I love podcasts like Oprah loves bread.
Do I have a problem? Maybe. But why not leverage my obsession for your own benefit?
Whether you’re dipping your toe into the podcast pool for the first time or are basically the equivalent of an Olympic swimmer in this likely over-extended metaphor, I’m confident I have a podcast recommendation for you.
Podcasts – How it Started
Let me set it up for you. After I got my Bachelors degree, I’ve spent my career almost exclusively in diagnostics labs. This meant a lot of time looking through a microscope or setting up samples at the bench. For my own mental health, I starting listening to books on CD (because it was 2011 and CD players were still a thing). I’m not entirely sure why, but I soon ventured into public radio and was almost instantaneously hooked. NPR, This American Life, A Prairie Home Companion, Wait Wait Don’t Tell Me…queue the Britney because I was all like, “Gimmie, gimmie more!” (and it was the early 2010s, after all).
It wasn’t until I got a smartphone and access to wi-fi that the world of podcasts truly became my oyster. (Side note: that’s a gross idiom.) Podcasts are like radio shows. So with WAY more variety and not having to listen in at specific times I was all, “Sign. Me. Up.”
The original podcast that got just about EVERYONE hooked was (and arguably still is) Serial. Season 1 went in-depth about the murder of Hae Min Lee and whether Adnan Syed’s guilty conviction actually stood up to scrutiny. It had amazing storytelling and kept many of us (myself included) on the edge of our seat each week and it, deservedly, won a ton of awards. It’s no surprise that it was developed in partnership with This American Life – a weekly public radio show that’s been around since 1995.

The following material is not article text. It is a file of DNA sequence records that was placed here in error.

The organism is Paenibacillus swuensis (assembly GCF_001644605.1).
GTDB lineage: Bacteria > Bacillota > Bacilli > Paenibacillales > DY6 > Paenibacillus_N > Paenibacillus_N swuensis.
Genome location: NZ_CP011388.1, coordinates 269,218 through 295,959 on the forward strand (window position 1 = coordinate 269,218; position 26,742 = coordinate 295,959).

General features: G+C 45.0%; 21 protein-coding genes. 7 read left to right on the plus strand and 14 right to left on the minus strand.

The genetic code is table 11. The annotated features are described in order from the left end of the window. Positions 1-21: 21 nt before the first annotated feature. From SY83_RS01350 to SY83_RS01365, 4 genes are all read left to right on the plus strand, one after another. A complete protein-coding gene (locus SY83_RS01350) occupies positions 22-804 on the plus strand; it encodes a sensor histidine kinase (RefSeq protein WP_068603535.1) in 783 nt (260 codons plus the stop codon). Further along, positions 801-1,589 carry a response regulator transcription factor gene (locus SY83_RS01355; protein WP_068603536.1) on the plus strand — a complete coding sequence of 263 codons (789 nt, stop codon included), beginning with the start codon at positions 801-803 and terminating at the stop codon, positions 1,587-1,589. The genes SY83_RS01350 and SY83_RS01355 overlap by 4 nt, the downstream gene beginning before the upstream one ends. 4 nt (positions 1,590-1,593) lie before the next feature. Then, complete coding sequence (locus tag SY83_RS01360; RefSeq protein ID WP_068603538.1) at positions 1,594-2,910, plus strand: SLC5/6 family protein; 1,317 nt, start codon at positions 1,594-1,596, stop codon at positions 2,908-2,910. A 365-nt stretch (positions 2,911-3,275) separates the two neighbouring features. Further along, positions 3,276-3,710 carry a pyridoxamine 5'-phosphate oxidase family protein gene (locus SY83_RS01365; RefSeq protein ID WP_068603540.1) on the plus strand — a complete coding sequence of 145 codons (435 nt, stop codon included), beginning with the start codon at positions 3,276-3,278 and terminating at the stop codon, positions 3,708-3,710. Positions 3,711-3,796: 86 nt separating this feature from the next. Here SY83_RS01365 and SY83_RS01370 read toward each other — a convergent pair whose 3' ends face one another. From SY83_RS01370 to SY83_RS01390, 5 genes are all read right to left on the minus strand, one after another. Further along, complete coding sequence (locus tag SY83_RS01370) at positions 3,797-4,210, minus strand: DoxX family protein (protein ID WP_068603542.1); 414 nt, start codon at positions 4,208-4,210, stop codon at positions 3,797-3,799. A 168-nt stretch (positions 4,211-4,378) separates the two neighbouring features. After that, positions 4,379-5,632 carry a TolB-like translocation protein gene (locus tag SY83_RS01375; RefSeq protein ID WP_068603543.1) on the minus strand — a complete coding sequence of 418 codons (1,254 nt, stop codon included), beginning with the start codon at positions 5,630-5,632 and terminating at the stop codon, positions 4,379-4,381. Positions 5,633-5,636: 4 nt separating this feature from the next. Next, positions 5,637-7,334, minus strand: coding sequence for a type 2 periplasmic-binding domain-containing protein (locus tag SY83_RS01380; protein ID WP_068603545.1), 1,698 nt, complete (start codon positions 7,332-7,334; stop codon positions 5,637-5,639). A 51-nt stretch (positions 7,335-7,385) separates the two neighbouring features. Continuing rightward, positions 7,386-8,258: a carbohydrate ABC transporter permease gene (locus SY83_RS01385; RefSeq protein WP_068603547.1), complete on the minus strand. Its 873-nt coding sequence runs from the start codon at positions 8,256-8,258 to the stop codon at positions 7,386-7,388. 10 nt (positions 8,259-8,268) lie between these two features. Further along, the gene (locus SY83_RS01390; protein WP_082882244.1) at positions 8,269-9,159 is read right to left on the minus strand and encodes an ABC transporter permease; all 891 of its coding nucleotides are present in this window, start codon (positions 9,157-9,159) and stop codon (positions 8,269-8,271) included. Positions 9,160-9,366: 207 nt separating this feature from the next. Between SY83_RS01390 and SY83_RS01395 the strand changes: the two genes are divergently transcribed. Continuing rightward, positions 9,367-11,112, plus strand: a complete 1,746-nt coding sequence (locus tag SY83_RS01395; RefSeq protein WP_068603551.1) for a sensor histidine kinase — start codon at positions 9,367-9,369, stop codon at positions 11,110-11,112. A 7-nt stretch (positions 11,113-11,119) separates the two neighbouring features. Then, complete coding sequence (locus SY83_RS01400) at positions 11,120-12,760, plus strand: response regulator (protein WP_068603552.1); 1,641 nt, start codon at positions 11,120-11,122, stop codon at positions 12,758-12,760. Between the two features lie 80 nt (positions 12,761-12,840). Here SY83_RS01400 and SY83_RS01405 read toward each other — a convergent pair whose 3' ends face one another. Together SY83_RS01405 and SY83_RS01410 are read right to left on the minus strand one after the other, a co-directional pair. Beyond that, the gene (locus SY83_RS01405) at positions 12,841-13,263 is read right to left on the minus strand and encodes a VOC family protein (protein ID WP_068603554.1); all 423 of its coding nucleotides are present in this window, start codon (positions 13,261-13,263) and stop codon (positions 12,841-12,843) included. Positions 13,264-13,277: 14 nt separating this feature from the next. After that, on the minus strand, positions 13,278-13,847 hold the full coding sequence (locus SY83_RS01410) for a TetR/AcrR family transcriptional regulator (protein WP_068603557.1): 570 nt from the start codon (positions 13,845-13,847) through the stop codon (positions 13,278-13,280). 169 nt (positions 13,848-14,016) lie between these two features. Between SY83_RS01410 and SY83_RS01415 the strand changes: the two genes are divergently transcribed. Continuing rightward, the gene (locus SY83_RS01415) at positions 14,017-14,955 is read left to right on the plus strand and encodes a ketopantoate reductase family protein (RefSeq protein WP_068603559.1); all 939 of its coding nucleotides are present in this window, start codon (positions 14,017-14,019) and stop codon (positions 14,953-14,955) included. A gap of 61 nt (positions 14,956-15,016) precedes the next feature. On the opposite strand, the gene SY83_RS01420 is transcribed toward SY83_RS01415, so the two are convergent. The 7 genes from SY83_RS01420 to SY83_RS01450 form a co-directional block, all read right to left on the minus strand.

After Season 1 of Serial, it was like a podcast floodgate opened (at least for me).
Podcasts – How It’s Going
You’re probably thinking, “Is this like one of the food posts where the blogger talks about their entire life story when all I really want is the recipe?”
Answer: a little, but you made it to the good stuff! There is a huge variety of podcast genres these days, so you can literally chase your bliss. Here are my recommendations:
Ghost stories and the paranormal are a popular topic in the land of podcasts. And for good reason. Most of us LOVE a good spooky story based on others’ experiences. Even as a scientist, I can completely get on board with those stories that are just plain strange and unexplainable.
Hosted by the fabulous storyteller, Glynn Washington, Spooked was originally an annual Halloween episode produced by Snap Judgement (another of my favorites – it’s storytelling with a beat). It was such a fan favorite, they turned it into a whole podcast. There are currently five seasons available, but, fair warning, you may get a little creeped out so maybe don’t listen right before bed. Actually, I don’t know your life so you go ahead and do you.
Personally, I’ve enjoyed staying up to date on current world events ever since my multi-hour a day NPR sessions. But the last year or so has really tested my ability to keep up because there is just SO much going on.
That’s why I am a regular listener of Today, Explained. Each weekday, they break down an important topic in current events – sometimes it’s the day’s headline, sometimes it’s something that would otherwise have been overlooked. Produced by Vox Media, host Sean Rameswaram interviews experts in a funny, self-aware, pop-culture savvy, and creative way, all within about 30 minutes per episode.